When Dad was alive, he spent the summers with me to get out of the Phoenix heat. His favorite "past time" was to wander over to a dealership just to annoy whoever was on the floor. Drove me crazy but he thought it was so much fun. Of course it took the "up" away from that salesman, which I thought was unfair.

    Oh, did I mention? Dad was the #1 fleet mgr in Phoenix. He only had a handful of customers....Hertz/Budget (Arizona, Las Vegas, San Diego), US West (when it still existed), Greyhound/Armour/Swift (the big trucks), couple others, and his pinocle buddies. He spent one day a week in the office. Come to think of it, he only spent one day a week working. He was very happy with the volume approach.
     
  26. MuseChaser

    MuseChaser Line Up and Wait

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    Absolutely. Couldn't agree more. I have purchased two new cars in my life, and the last one was thirty years ago. Two of the dumbest things I've ever done, and I've done plenty.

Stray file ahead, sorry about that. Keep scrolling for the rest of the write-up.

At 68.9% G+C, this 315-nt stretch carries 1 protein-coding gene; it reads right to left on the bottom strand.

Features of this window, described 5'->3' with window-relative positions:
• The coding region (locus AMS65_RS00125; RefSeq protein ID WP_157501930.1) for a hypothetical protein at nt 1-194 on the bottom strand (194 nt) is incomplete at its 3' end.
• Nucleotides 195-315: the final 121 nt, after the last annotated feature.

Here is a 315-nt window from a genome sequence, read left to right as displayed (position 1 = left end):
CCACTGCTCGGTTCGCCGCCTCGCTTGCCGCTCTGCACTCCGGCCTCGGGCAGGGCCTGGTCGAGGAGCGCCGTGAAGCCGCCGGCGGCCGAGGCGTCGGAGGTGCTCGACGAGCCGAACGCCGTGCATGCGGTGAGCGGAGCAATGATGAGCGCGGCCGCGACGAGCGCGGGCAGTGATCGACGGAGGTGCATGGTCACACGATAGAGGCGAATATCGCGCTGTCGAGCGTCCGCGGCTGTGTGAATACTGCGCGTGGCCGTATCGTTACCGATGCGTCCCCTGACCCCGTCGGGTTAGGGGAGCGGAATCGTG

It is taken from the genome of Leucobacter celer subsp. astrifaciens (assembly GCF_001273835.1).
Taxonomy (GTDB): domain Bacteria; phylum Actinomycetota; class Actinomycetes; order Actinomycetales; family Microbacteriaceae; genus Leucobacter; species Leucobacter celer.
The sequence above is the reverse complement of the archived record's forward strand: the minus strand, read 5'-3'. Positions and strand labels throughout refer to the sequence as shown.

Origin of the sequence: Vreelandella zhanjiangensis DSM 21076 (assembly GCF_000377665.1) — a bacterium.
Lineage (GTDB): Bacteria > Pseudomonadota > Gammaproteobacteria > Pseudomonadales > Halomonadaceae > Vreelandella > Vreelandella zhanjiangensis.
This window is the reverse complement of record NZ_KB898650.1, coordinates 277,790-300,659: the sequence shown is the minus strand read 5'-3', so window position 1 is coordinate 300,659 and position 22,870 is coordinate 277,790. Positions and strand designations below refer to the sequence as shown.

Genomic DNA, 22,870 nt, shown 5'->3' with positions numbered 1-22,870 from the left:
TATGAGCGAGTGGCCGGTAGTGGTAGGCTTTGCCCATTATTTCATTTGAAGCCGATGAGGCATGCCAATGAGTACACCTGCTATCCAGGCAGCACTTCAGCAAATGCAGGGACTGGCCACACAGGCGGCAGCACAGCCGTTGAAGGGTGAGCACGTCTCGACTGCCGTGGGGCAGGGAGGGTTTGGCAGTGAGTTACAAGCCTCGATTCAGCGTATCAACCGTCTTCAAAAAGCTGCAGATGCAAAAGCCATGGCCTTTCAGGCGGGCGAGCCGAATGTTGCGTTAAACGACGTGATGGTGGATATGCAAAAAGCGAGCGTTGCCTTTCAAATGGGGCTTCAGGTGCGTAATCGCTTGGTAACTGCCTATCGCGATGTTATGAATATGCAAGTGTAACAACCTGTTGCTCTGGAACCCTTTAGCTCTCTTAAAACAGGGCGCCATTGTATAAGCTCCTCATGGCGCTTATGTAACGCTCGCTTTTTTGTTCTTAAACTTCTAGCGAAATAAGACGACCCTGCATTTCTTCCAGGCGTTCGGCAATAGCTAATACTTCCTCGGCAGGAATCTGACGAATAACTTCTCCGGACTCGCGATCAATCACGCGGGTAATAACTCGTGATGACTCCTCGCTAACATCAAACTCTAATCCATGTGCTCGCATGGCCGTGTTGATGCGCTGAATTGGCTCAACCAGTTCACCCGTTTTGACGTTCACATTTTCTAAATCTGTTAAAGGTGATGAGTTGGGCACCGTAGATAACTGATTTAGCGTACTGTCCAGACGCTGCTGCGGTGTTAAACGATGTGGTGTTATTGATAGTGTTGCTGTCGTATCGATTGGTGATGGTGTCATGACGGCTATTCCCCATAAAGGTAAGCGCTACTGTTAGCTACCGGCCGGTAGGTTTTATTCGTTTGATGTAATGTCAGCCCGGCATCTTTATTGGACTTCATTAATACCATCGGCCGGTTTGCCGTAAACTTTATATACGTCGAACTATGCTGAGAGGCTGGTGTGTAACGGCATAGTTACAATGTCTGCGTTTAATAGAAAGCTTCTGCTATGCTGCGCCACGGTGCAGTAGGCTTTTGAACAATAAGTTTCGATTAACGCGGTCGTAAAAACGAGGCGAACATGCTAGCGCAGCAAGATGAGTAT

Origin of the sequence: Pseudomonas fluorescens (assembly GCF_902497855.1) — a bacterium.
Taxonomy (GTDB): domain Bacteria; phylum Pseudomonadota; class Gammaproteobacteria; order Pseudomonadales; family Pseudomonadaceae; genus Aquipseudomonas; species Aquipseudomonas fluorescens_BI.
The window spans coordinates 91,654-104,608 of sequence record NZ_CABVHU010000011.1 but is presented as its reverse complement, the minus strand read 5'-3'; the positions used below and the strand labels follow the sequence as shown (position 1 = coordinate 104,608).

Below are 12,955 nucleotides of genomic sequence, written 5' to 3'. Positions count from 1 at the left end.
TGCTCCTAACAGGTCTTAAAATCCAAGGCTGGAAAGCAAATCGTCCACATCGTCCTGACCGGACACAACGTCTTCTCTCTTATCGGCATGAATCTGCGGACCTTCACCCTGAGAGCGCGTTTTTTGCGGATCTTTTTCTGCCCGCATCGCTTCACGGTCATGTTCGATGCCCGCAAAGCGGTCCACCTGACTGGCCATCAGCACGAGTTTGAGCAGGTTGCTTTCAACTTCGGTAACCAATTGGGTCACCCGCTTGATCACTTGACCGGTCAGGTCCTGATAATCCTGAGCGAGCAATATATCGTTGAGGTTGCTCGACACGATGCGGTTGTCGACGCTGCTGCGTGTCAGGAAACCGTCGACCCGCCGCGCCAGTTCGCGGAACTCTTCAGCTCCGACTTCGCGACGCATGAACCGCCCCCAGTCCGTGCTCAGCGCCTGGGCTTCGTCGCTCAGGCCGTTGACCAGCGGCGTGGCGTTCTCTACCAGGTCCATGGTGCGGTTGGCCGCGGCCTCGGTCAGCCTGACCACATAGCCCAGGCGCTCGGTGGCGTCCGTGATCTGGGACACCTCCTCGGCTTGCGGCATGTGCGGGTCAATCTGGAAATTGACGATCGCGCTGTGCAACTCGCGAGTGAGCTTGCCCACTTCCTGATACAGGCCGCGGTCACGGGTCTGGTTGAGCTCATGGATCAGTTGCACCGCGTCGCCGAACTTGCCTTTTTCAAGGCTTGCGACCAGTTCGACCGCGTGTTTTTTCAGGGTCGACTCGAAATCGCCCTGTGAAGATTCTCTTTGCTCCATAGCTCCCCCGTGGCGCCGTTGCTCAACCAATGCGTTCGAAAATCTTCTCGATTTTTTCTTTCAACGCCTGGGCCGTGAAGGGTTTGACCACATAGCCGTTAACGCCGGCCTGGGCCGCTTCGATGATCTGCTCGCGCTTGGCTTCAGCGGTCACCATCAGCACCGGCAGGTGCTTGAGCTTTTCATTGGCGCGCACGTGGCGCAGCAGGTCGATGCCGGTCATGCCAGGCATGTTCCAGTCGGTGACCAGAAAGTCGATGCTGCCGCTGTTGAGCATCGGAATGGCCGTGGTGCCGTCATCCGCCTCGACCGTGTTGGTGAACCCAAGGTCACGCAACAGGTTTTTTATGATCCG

As a self-admitted control-freak, the minute I feel like someone is trying to control or manipulate me in any kind of business deal, I'm out. One of the many reasons I haven't bought a new car in thirty years and keep the cars I DO buy until they have hundreds of thousands of miles on them and can barely move... at which time I just give them away or donate them. I can't stand the entire process of buying a car, especially from any kind of dealership, used or new. I know it's a business, and the employees are there to make money. I don't fault them for that. I DO fault them for overselling customers, dishonest sales practices, not disclosing known faults, pressure sales tactics, hiding key details, costs, and fees in small print (Toyota financing, I'm talking TO YOU) and the myriad of other things that seem routine ugliness in the field. I'm probably a huge pain-in-the-zorch customer... ok, no probably about it... but if you want my money and my business, you're going to answer my questions honestly, fulfill every promise you make to the letter before, during, and after the sale, and in general give me all the information I need and WANT to allow me make an informed, rational decision as to whether or not spending my money on this specific car at this specific price is a good idea or not. As a cash buyer who will always be a cash buyer, that's what it would take to make me part with my cash. I always remain polite and pleasant, but if the salesperson I'm talking to is steering and selling rather than listening and answering, I thank them for their time and leave.